Organizations that have successfully reduced their exposure to all manner of cyberthreats focus on three key areas:
This article provides an in-depth look at one of the key preventative measures used to reduce the risk of a successful cyberattack: penetration testing.
After the testers have exposed all potential weaknesses, their findings are delivered to IT staff who will drive the effort to close identified security gaps through measures that include –
In addition to intelligently managing the highest security priorities, periodic pen testing offers other benefits including:
The skill shortage in cybersecurity is well documented. It can take years to develop the knowledge organically. For that reason, many organizations are turning to third-party pen testing providers to ensure their IT environments are protected because:
1. Planning & Scope.
What are you testing against, and why? Identify the goals and limits of the test so both tester and client can be prepared and properly measure outcomes. Testing for every threat at once is not possible.
This information gathering stage is when testers attempt to learn as much as possible about the target system and its users without actually penetrating the environment and setting off alarms.
Armed with information about the target system and users, testers now attempt to find and breach security weaknesses and see how deep they can penetrate network resources.
This post-mortem stage documents the steps of the test, the identified weaknesses, attack path details including the tools used to defeat current defenses, the information that was compromised, and recommendations for remediation.
After testing is complete, testers should examine all penetrated systems and remove any evidence of their presence, as any artifacts or cookies inadvertently left behind could be leveraged by a real attacker in the future.
Make sure all the recommended remediations are working by periodically testing for new as well as the same vulnerabilities again. Cyberattack methods are constantly evolving, so it does not mean the pen test was a failure if new weaknesses are found.
1. Web Application Tests
Examine the overall security of web applications and attempt to uncover flaws such as coding errors, firewall vulnerabilities, broken links, and other potential bugs. Typically performed before a web application is live.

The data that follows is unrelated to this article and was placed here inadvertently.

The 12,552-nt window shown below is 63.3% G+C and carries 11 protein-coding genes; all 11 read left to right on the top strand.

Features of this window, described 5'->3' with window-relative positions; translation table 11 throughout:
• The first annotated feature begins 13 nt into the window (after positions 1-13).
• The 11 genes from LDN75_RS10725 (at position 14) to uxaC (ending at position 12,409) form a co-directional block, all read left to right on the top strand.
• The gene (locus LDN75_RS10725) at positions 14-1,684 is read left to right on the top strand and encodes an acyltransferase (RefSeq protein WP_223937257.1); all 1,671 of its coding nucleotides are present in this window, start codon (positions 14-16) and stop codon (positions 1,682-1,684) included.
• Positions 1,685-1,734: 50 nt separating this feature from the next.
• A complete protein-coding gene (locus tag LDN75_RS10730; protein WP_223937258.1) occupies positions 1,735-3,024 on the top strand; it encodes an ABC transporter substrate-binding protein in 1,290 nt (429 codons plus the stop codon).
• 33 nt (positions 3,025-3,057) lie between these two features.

2. Network Security Tests
Focus on network defenses by searching for and exploiting vulnerabilities in different types of network operating systems, and through network devices like routers and switches, and hosts.
Testers look for things like weak passwords or misconfigured assets in order to gain access to other devices on the network, and even other networks.
3. Cloud Security Tests
The cloud is a new attack front, and many clients mistakenly assume their cloud service provider maintains the necessary protections. Cloud environments must be tested equally as on-premises resources.
Pen testers work with cloud providers to validate the security of a cloud deployment and its applications, and how it integrates with on-premises elements of IT infrastructure to ensure attackers cannot access critical systems through the cloud.
4. IoT Security Tests
IoT devices can be almost anything from a TV to a thermostat. While connected to the network and “smart”, IoT devices are not usually equipped with malware defenses, making each one a potential entry point for a cyberattack.
Pen testers analyze each IoT device and the interaction between them, looking to breach the network through unsecured devices with weak passwords, misconfigurations, or outdated firmware. Vulnerable devices can be identified and removed from the network.
5. Social Engineering Tests
These attacks target people to access technology through deception. Often called phishing, a target receives an email that looks like it came from a trusted source asking to share credentials or containing an attachment with malware.
Pen testers emulate phishing campaigns to identify susceptible employees. Further education and training can then be provided to recognize phishing scams and prevent users from inadvertently unleashing an attack on the network.
Rather than manually searching through endless lines of code probing for weaknesses, pen testers use tools like:
Penetration testing tools offer features such as: